Promising initial study results demonstrate that a soluble beta glucan compound significantly increased the effectiveness of monoclonal antibodies specific for the treatment of breast, liver and lung cancer, according to a recent article published in Cancer Research, a journal of the American Association for Cancer Research.
In a series of preclinical studies, a therapeutic combination of a patented, soluble yeast beta glucan called NSG and monoclonal antibodies significantly enhanced both tumor regression and long-term survival as compared with monoclonal antibody therapy alone. In the breast cancer model, 40 percent of the mice receiving the combined therapy survived long-term and tumor-free, compared with no survivors among mice treated with the monoclonal antibody or NSG alone. Similarly, in a liver cancer model the combined therapy extended survival and increased long-term survivorship by 25 percent.
“The data suggests that the therapeutic efficacy of certain complement-activating monoclonal antibodies, like Herceptin, Rituxan and Erbitux, could be significantly enhanced if they were combined with NSG,” said Gordon D. Ross, Ph.D., Director of the Tumor Immunobiology Program at the James Graham Brown Cancer Center located at the University of Louisville and the senior author of the paper. “Given the limited tumor-killing mechanisms available to monoclonal antibodies, soluble beta glucan engages another arm of the immune system to fight cancer. NSG is a potentially important adjuvant to monoclonal antibodies for enhancing long-term cancer survival by providing this additive effect to these immunotherapies.”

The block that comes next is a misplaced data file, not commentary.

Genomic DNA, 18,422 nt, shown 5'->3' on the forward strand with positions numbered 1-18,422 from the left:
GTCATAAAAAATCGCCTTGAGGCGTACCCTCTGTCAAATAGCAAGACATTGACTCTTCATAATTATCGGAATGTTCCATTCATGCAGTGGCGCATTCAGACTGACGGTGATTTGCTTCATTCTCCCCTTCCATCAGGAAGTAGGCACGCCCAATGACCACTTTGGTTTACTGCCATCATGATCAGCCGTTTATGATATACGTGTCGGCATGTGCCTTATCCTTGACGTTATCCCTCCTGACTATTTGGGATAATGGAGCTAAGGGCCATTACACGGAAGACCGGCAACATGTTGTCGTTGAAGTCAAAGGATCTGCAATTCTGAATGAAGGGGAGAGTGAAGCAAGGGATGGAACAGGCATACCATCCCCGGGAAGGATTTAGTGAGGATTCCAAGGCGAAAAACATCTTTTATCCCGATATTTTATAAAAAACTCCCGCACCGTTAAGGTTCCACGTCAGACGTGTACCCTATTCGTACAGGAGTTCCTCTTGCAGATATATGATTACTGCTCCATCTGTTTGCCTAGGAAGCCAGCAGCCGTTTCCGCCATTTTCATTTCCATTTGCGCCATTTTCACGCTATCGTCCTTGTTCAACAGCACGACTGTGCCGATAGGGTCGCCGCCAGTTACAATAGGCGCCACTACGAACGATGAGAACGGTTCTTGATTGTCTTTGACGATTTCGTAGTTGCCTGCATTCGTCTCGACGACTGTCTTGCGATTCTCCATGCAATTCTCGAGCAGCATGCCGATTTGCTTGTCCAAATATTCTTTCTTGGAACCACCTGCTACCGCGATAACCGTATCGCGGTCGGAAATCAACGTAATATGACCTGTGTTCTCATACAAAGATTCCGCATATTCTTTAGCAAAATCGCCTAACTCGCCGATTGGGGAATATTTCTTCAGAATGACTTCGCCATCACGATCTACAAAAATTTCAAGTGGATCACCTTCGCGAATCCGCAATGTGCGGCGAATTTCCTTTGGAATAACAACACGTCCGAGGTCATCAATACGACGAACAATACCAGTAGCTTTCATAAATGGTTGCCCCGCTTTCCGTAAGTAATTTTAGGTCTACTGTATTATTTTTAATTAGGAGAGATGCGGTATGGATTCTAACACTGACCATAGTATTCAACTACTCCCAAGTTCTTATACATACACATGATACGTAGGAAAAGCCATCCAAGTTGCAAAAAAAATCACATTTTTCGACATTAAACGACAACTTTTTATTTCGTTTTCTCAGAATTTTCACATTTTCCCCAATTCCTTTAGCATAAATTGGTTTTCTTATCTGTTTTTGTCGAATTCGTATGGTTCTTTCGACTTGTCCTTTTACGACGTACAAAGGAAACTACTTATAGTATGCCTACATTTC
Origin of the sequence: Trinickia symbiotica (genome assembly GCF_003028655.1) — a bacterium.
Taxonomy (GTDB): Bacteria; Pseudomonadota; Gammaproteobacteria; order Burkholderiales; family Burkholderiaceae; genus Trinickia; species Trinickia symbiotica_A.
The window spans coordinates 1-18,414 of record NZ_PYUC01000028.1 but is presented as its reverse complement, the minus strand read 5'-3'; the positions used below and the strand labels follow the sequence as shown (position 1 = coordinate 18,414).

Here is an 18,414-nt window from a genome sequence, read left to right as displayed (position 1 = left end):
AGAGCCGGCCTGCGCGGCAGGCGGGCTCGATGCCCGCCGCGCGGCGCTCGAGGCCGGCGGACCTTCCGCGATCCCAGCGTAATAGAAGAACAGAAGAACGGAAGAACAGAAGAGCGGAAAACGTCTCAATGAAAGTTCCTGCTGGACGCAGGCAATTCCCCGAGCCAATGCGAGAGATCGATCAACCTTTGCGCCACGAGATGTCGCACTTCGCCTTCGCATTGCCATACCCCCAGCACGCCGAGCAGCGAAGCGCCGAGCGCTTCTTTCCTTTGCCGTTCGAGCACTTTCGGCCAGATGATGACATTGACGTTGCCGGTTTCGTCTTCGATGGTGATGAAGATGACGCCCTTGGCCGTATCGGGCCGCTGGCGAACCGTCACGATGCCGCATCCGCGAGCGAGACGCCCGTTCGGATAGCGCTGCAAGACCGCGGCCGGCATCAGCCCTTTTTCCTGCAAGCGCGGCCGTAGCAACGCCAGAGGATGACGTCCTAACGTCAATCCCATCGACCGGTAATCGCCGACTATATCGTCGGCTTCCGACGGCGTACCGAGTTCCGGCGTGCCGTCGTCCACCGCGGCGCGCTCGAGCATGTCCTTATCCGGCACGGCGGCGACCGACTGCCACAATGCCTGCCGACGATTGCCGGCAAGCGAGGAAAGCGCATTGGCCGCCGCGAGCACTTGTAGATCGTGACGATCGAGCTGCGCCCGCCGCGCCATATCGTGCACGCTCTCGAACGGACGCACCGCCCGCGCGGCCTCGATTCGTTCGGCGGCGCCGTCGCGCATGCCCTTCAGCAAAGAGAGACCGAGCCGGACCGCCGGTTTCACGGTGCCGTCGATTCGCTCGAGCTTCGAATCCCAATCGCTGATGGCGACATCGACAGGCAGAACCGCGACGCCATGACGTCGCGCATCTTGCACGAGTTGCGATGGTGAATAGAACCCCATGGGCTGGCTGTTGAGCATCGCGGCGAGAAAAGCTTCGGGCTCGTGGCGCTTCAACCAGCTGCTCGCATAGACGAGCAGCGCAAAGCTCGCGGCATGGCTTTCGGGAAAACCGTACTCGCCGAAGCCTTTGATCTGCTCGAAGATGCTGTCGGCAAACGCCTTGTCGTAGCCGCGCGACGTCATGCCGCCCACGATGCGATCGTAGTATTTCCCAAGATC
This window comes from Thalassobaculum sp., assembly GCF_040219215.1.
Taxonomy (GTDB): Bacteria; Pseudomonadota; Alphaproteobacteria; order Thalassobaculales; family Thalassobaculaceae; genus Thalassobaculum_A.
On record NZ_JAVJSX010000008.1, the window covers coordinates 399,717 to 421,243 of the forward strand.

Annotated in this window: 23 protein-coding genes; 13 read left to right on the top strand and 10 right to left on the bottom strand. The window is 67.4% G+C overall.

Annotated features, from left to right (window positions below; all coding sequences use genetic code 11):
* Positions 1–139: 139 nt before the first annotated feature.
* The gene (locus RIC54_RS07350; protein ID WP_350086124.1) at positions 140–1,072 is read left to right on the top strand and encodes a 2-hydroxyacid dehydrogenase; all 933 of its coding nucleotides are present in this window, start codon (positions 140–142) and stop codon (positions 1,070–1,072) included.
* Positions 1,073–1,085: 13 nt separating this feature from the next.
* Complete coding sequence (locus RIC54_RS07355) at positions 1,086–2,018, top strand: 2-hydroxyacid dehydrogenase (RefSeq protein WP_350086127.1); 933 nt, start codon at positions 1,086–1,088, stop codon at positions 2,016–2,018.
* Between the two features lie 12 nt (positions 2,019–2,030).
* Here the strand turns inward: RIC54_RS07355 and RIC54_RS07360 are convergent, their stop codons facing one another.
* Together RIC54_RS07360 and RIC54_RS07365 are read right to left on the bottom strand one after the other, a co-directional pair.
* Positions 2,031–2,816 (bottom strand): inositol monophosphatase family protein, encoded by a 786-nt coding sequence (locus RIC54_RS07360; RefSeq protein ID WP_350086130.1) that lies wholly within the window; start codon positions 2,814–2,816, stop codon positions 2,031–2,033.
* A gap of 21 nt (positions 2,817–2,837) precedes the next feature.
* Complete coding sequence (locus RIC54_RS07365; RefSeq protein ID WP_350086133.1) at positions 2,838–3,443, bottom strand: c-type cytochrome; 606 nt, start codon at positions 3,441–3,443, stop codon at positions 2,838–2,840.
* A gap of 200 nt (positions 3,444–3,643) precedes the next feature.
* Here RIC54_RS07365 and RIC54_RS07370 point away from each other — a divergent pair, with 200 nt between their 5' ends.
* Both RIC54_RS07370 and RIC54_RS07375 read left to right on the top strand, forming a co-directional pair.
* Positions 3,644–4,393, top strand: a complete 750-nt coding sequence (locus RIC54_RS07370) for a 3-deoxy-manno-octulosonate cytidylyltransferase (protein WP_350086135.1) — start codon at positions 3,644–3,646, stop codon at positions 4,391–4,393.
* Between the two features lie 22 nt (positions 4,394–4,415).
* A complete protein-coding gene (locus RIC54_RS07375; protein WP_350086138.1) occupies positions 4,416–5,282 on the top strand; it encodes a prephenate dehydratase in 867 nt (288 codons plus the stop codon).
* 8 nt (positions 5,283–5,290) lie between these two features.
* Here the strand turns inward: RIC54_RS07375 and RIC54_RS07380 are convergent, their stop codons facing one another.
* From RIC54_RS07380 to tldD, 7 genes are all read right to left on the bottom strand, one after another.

NSG effectively recruits neutrophils, which are innate immune cells, to engage in tumoricidal activities. Normally, these white blood cells do not engage in the fight against cancer cells since they are viewed as “self,” only respond to “nonself” cells. Dr. Ross discovered that NSG, a polysaccharide derived from a proprietary strain of yeast, binds to a specific receptor site on these innate immune cells, allowing them to “see” the cancer as “nonself” and trigger killing.
“This is notable research published in a very well respected medical journal devoted to cancer research. Other work performed by Dr. Ross and his colleagues have demonstrated that orally dosed Beta 1,3-D glucan is taken up by macrophages and neutrophils via the Peyer’s Patches in the gut. In a period of 3-12 days, these phagocytes digest the insoluble particles and convert them into a soluble form of beta glucan. We would encourage everyone to take this article and share it with physicians and particularly oncologists working with different forms of immunotherapy”.
1 – Cancer Research 63, 9023-9031 December 2003

March 24, 2003 - Anthrax-Protective Effects of Yeast Beta 1,3 Glucans
Medscape General Medicine
May 1, 2002 - Pilot Study: Orally-Administered Yeast ß1,3-glucan Prophylactically Protects Against Anthrax Infection and Cancer in Mice
The Journal of the American Nutraceutical Association Vol. 5, No. 2, Spring 2002

Was this article helpful?